The unfortunate reality is that we, as a community, have no leverage when it comes to working with the major air carriers. The annual negotiations between Ski Corp. and the airlines are done with honey, not hammers. That reality leaves Ski Corp. and Local Marketing District officials in an unenviable position. They must figure out how to push hard enough on United to improve service to YVRA without further jeopardizing future incoming passenger seats. We hope they’re successful, because the future of sales tax support for the air program, fair or not, might depend on it.

Comments

Dan Hill 1 year, 9 months ago

The future of the air services tax isn't a matter of fair or unfair. This isn't grade school, it's the real world. It's simply a matter of value for money. Spending more and more for less and less is not a smart (or sustainable) strategy. Time to rethink the whole program from the ground up. We ought to begin by asking the right question, which is not "how can we maximize the number of skiers between December and March?" but instead "how can we maximize the economic impact year round for the whole community?" If we ask that question we would be looking at quite a different air program.

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Kevin Nerney 1 year, 9 months ago

Careful Dan, this space is not normally reserved for those that make sense and have anything intelligent to say.

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Scott Wedel 1 year, 9 months ago

Sad to see that the airline subsidy program is proving the critics correct.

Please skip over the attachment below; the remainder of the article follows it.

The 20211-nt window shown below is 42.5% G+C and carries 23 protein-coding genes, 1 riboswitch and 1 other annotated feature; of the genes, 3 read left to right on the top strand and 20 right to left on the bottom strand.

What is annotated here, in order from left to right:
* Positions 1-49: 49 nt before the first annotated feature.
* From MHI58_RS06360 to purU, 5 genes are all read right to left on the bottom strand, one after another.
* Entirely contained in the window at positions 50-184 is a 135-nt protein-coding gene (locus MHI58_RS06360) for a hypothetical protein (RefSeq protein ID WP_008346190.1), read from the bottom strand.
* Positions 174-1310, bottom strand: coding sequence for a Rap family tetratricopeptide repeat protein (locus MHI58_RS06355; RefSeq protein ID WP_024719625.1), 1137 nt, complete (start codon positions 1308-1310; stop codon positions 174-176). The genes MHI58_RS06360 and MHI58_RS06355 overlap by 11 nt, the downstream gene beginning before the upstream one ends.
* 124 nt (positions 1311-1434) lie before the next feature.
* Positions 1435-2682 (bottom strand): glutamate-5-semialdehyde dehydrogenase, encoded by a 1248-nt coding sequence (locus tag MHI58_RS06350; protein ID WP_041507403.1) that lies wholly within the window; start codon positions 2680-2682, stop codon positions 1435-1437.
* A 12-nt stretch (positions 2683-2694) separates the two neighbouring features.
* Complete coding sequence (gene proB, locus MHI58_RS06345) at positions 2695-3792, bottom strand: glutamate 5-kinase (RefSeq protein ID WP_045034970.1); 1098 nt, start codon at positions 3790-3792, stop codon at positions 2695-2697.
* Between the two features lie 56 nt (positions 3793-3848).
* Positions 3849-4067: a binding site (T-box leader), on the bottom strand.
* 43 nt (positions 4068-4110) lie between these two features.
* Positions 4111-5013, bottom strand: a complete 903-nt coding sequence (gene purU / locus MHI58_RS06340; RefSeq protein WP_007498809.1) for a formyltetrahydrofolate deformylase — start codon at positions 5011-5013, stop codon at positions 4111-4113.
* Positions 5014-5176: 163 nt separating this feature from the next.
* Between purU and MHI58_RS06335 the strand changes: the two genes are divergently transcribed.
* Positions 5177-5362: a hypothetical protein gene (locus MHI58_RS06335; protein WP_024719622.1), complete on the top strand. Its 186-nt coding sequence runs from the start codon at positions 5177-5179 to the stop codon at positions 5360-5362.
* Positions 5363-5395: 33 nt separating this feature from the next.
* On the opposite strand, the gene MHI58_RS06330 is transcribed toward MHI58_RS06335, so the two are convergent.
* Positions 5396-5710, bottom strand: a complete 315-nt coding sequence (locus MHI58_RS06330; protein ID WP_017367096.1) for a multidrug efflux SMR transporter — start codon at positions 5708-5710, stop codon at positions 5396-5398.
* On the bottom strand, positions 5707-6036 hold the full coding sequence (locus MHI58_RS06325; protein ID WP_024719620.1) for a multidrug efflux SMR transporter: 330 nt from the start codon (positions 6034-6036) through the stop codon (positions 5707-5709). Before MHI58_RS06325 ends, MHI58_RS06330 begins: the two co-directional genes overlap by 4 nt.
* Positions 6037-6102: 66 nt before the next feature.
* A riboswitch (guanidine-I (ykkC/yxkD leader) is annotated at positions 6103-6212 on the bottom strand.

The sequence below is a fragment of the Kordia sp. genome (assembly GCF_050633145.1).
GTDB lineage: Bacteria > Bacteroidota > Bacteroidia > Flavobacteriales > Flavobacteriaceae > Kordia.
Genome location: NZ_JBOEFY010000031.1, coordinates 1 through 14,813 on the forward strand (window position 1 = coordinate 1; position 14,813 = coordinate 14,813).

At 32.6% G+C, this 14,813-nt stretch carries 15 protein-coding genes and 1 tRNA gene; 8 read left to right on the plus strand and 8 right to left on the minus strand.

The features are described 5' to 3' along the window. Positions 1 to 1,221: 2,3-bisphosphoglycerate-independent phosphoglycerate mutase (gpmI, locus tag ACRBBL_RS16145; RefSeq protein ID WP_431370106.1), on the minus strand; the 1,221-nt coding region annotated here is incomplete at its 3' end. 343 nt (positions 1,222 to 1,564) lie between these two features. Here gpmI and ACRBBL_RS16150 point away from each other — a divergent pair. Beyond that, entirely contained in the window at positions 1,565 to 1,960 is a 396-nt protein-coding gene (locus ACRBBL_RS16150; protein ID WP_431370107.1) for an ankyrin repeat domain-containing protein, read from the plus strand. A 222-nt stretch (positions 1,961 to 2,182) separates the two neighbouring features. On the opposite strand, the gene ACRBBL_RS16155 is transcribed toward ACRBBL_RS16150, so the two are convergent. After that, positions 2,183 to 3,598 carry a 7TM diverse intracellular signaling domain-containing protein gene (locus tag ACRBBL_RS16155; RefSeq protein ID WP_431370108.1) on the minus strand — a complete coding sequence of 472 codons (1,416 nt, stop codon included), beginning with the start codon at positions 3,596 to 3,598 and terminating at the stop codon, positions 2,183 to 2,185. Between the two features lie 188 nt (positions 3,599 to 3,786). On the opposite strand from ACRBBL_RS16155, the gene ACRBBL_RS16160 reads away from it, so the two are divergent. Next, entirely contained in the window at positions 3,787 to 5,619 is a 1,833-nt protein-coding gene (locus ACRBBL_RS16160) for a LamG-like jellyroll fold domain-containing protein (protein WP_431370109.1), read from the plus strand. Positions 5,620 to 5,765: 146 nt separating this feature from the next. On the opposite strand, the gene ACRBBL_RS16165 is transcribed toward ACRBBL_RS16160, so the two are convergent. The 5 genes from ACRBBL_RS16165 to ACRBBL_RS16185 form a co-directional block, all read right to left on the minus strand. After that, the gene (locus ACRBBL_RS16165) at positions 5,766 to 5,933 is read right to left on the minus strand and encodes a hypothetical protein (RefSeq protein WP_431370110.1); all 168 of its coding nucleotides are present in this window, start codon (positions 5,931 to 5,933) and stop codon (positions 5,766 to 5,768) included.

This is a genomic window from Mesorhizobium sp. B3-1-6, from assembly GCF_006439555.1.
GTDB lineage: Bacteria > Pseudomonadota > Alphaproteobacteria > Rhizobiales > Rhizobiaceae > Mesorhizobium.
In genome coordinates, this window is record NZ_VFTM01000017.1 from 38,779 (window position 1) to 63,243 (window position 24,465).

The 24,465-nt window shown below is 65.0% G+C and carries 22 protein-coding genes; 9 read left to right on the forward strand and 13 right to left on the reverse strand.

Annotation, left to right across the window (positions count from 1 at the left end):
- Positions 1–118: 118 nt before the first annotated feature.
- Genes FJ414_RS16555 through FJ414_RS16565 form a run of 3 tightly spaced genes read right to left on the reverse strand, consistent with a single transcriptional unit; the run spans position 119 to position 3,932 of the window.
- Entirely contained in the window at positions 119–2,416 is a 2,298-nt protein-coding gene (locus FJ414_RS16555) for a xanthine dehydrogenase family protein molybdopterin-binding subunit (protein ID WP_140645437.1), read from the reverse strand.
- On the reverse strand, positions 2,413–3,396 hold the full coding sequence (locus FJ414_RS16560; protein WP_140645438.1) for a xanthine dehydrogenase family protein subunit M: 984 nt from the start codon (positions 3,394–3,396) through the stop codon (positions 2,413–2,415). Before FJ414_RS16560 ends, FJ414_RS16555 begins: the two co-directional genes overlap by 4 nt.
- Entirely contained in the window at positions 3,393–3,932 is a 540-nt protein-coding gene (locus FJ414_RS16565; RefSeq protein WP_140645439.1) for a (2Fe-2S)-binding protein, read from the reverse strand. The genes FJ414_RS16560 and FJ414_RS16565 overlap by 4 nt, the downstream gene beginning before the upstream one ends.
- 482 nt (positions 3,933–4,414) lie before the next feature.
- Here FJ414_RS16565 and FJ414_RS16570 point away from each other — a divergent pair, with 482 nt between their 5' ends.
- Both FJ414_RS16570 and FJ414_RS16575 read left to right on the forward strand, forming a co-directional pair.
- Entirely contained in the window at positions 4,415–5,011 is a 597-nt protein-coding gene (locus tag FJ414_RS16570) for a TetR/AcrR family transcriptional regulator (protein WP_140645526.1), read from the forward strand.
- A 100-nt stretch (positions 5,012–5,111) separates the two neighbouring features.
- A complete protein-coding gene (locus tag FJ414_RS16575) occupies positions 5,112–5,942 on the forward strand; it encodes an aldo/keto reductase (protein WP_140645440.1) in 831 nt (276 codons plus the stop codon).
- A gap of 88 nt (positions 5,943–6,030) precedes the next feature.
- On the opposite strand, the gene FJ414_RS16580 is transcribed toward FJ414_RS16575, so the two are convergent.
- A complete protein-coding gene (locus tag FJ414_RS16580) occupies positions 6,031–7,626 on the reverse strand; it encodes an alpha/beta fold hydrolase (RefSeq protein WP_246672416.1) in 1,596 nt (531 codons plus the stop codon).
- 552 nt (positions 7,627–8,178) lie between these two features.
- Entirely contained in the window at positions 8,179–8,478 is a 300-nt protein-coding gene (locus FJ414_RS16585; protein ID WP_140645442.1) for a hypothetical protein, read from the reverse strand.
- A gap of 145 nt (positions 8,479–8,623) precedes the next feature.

The well run airline flight programs, such as Vail Resorts, fill the seats resulting in the airlines wanting to fly those routes. Poorly run programs like SB buy empty seats resulting in the airlines wanting to cancel near empty flights.

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Steve Lewis 1 year, 9 months ago

  1. List item

I'm with you Dan. The subsidies given to long-haul flights directly undermine the viability of the free market regional flights to Denver. Frontier might still be competing in that free market except for our subsidy. We are pursuing distant skiers at a cost to the natural business markets that could make us more stable economically and advance our long term prospects.

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Scott Wedel 1 year, 9 months ago

Steve,

I'd suggest hiring a truth telling economist like Scott Ford to research what can be expected from airline subsidies and how it should be managed. There is not enough public data for this valley to have any idea of whether our program is effective.

Vail Resorts clearly has a successful program which they operate completely differently than SB. Vail Resorts openly states it is a top priority to fill the seats they guarantee and so they don't pay the airlines for empty seats.

We are spending way too much taxpayer money on airline subsidies to simply be trusting that Ski Corps is doing a great job. Especially, when the public was PROMISED 140,000 tourists and instead we didn't even get close to that number of seats.

It would be just as reckless and inept to switch to any other use for the subsidies. Business decisions are supposed to be made based upon information and include measurable expectations. Let's get some data and some metrics so we can decide what is expected to work and whether it is working.